Saturday, June 10, 2023

New Year, New Healthy Resolutions

Dr. Sarah E. Laibstain, Family Medicine Associates of Texas

By Dr. Sarah E. Laibstain

New Year’s resolutions: fun to make but sometimes hard to keep. According to a 2018 study, 25% of all Americans said they planned to make a New Year’s Resolution in 2019. Perhaps unsurprisingly though, only 8% of people “accomplish” their resolutions.

The exact reasons that people give up on their resolutions vary, but the most common reason is simple: their resolutions are too bold and require a sudden lifestyle change. As creatures of habit, we often set ourselves up for failure by setting lofty goals. However, the best resolutions are those you can build on and adapt, especially if your goal is to improve your overall health and well-being.

Take this top common resolution: to lose weight. While losing weight and keeping it off is an achievable resolution, it is easy to get impatient and discouraged before you start to see results. Setting smaller milestones that build toward your overall goal can help prevent discouragement and put your progress in perspective.

Another way to make sure you can keep your resolution is to make it more general, rather than hyper-specific. For instance, instead of making a resolution to lose weight, you might consider simply making it “get healthy.” Not only does getting healthy usually result in weight loss, but various steps can help get you there! Whether you choose to exercise three times a week, pack a balanced lunch or a find a balance of multiple options, you may not feel that you are making as much of a sacrifice. Your success is also easier to measure and can be tailored to the unique needs of your body throughout the year.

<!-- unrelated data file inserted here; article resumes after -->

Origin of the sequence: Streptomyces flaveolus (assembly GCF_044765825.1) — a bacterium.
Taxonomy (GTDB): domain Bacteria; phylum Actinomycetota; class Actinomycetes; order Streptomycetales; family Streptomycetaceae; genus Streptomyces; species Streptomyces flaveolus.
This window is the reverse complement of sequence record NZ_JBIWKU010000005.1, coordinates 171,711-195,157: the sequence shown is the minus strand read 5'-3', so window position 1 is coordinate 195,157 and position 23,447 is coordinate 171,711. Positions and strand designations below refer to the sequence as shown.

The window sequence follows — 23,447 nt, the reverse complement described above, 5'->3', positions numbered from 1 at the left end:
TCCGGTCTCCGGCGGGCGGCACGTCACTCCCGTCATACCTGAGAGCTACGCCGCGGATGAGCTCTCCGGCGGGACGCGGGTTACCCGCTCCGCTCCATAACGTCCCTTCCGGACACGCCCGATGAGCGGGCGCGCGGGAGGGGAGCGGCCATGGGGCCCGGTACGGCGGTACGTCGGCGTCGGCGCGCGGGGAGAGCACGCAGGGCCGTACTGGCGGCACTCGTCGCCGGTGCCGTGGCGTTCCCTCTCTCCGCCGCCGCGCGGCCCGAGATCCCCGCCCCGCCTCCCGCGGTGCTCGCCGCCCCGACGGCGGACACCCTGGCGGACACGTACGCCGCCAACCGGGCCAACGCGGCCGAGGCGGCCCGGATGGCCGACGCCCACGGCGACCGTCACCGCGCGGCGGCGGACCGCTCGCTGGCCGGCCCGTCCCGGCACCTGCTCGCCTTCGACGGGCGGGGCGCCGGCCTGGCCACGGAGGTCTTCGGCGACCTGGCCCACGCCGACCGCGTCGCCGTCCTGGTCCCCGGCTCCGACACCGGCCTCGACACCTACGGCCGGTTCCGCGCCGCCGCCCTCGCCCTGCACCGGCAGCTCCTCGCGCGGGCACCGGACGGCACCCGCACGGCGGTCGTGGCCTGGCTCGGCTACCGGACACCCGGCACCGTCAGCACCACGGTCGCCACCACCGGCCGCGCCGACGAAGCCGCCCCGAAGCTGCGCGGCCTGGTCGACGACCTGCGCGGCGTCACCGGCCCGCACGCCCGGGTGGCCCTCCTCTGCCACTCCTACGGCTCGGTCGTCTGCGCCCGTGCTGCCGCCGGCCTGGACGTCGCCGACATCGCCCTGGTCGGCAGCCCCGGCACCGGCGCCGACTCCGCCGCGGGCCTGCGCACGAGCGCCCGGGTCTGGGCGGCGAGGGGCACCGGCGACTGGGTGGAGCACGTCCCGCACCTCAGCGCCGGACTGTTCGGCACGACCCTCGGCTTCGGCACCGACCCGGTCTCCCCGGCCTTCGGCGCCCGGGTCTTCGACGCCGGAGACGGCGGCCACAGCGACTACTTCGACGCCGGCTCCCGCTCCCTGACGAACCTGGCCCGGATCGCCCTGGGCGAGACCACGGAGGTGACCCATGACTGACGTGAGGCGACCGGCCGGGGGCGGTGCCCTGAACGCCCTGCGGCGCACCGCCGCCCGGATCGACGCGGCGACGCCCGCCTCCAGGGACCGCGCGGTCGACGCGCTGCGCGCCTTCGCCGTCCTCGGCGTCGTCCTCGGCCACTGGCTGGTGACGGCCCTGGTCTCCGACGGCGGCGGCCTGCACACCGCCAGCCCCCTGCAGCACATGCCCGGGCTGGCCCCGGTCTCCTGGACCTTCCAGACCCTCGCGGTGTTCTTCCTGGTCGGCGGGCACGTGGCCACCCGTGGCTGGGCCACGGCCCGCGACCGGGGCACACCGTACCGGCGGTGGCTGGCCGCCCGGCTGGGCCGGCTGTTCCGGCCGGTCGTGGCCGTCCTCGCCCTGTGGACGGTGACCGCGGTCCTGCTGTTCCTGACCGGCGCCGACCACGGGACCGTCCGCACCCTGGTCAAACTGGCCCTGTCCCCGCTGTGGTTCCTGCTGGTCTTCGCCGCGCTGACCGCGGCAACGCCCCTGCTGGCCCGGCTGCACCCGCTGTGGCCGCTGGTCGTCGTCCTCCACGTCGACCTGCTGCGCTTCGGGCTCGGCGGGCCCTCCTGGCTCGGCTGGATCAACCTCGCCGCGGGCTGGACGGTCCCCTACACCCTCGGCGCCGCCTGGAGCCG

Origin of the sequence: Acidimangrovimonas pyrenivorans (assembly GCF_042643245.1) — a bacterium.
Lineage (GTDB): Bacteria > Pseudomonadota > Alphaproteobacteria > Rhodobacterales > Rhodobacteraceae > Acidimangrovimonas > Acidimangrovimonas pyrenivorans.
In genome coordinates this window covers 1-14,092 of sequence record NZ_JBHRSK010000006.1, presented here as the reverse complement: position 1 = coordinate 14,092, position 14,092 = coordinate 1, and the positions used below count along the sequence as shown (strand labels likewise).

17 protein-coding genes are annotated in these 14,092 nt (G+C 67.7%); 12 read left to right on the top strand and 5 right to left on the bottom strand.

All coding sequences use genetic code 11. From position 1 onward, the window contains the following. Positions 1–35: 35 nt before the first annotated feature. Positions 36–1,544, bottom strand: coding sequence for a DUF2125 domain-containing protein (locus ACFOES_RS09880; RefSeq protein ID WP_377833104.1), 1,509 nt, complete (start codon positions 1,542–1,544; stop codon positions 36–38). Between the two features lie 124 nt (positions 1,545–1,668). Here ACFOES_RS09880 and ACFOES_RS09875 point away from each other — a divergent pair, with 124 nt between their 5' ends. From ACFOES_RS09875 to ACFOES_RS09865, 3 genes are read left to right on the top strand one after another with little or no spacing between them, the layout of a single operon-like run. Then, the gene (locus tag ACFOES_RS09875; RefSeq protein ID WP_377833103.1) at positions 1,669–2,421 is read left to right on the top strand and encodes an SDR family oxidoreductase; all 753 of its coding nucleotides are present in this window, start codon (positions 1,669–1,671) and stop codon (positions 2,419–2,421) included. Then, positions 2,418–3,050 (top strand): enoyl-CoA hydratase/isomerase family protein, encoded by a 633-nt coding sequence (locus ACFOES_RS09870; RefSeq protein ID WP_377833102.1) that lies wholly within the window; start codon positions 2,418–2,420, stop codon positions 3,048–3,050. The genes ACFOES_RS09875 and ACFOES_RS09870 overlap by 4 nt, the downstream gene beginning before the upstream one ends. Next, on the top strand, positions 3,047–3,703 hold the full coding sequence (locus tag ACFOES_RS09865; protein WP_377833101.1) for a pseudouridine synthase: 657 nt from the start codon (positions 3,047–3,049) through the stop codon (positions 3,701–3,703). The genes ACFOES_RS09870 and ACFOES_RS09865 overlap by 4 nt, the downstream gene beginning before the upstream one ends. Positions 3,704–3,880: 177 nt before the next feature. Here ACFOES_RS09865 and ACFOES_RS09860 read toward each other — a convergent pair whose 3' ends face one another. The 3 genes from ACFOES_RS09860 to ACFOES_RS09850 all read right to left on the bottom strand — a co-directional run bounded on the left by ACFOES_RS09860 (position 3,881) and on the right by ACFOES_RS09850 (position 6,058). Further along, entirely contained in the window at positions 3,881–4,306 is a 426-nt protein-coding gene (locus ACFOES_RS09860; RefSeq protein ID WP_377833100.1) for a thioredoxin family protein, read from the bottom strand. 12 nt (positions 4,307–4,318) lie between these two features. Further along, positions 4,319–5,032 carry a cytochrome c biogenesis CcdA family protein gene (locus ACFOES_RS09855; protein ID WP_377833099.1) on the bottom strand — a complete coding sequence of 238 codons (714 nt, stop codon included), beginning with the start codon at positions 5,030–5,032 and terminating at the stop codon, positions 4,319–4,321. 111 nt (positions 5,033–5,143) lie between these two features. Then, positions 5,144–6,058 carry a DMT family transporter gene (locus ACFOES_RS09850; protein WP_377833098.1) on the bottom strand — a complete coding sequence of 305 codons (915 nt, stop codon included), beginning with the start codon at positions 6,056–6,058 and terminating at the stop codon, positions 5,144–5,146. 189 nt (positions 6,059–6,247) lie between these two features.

Another simple way to accomplish well-being goals, is to commit to them for an entire year. Sometimes something as simple as scheduling all your medical appointments can be daunting on top of your already busy schedule. Instead make a plan to set dates for the year by the end of January. This way no matter how busy you get, your health won’t take a backseat. Doing this also takes the stress off your plate for the entire year, and you will feel good knowing that your health is taken care of.


Dr. Sarah E. Laibstain is a general family medicine practitioner at Family Medicine Associates of Texas in Carrollton. She thoroughly enjoys improving the health and lives of individuals ranging from young children to adulthood.  For more information, call 972-394-8844, or visit

CTG Staff
CTG Staff
The Cross Timbers Gazette News Department

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